These cooling systems could not allow the passengers to filter the air of dust, dirt, and even insects.

The 1930s

Through the years, the cooling systems used for cars evolved in different ways. However, in the 1930s was when most of the experimentation for car A/C systems was done.

In early 1930 came the first cooling device that made use of the evaporation of water. The models before this functioned by evaporating sweat.

The cool air was blown into the car through the open window on the passenger’s side. Although this was a very good attempt at getting the inside of the car cooler (which worked), this system had a few drawbacks.

This system could only function in areas where there was low humidity, and generally, it was quite inconvenient.

In 1930, C & C Kelvinator designed a custom made 0.37kW Kelvinator refrigeration system that was powered by a gasoline engine. The gasoline engine was a 1.1kW engine.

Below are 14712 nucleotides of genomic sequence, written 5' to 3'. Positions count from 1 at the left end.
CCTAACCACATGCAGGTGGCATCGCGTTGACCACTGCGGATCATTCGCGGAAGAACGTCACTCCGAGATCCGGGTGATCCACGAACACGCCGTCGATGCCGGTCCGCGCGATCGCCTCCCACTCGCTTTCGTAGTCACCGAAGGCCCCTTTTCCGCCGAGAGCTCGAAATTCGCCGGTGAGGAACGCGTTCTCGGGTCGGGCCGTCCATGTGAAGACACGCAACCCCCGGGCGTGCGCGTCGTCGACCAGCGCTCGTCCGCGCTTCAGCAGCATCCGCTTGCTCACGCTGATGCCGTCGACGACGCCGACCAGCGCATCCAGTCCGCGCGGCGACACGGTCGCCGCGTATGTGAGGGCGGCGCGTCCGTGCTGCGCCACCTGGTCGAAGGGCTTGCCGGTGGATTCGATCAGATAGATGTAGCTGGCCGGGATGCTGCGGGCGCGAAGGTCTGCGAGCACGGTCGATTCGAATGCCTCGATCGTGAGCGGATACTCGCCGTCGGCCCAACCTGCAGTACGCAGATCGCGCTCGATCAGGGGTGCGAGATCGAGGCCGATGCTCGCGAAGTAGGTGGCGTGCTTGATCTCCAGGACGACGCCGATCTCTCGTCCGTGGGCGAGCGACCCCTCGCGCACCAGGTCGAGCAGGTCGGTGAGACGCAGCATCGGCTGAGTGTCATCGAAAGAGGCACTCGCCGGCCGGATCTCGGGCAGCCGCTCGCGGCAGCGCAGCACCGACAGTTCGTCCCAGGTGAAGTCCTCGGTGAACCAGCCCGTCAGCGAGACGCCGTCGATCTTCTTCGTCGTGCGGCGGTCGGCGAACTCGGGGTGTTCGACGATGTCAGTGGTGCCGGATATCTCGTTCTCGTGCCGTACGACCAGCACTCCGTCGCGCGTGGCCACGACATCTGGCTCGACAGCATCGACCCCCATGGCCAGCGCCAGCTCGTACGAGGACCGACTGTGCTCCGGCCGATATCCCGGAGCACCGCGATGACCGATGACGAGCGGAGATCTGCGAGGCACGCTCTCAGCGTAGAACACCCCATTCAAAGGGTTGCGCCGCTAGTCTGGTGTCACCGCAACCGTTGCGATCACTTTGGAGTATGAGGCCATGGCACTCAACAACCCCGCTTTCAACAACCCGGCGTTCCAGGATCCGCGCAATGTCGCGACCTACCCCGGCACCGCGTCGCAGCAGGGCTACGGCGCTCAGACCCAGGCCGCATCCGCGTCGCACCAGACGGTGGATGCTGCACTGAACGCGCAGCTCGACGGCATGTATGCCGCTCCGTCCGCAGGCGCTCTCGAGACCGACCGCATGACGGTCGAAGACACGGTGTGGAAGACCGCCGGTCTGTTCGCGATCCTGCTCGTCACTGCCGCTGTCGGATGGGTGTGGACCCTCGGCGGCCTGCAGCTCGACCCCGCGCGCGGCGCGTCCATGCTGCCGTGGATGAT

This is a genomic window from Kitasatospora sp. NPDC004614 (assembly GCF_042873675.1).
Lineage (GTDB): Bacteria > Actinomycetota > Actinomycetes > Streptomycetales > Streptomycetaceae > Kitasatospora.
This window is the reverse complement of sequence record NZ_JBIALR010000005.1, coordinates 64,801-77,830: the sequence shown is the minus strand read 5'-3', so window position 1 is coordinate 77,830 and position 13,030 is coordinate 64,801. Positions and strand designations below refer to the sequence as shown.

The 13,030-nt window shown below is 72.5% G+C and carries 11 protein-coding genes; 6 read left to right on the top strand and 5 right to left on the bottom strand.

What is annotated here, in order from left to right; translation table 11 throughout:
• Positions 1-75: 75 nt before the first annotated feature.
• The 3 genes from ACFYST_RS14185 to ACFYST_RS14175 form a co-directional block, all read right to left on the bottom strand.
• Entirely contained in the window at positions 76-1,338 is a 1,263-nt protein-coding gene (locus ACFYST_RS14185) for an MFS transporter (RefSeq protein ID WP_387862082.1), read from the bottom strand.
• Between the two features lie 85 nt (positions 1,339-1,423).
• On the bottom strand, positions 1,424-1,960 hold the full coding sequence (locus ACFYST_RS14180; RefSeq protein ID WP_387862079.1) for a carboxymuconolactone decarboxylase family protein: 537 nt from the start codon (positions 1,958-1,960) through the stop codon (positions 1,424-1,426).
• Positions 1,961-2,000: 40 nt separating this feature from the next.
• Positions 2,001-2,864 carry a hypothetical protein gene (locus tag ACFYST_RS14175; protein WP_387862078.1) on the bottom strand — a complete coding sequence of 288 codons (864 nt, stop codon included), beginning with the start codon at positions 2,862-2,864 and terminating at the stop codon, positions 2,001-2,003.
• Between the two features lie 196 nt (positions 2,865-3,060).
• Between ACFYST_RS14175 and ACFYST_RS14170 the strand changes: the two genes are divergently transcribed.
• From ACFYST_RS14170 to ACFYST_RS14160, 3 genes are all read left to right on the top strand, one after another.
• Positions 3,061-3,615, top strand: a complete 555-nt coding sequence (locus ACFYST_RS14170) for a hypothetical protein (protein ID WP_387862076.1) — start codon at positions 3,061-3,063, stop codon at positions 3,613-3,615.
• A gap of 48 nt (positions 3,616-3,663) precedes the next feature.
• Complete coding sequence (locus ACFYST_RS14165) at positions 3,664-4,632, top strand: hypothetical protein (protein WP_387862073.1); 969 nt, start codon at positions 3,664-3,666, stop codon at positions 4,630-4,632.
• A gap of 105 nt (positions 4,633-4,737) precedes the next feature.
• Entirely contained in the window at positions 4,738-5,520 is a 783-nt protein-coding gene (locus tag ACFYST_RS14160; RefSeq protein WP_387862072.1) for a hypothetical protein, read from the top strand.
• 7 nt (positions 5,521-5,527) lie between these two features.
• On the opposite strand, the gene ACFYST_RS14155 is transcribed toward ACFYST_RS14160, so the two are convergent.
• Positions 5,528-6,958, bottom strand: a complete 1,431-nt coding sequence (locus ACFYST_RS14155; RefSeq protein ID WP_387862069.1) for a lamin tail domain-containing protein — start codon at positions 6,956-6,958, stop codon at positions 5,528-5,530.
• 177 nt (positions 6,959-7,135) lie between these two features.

Two pipes on either side of the front seat directed the air down to a fan that circulated the air around the passenger area.

The unit, looking like a trunk was placed tightly at the back of the car.

After this, more research and development began to happen. In the same year, general motors came up with the idea of using vapor compression systems with the R-12 refrigerant.

In 1933, the company began to work on plans for the vapor compression unit. After various tests regarding the temperature capacity unit, the first prototype was finally released in the year 1939.

This prototype was installed in the back of a 1939 Cadillac. It was after this that Packard came up with the first complete all-condition air conditioning system (as we mentioned earlier).


So, when asked what company was the first to offer air conditioning in its cars, a lot of people would say it was Packard. However, based on this article, we can now see that it didn’t just start with Packard in 1939.

Air conditioning in cars goes way back into the late 1800s and early 1900s. It only went through multiple modifications before finally getting to the complete A/C systems by Packard, which paved way for what we use today.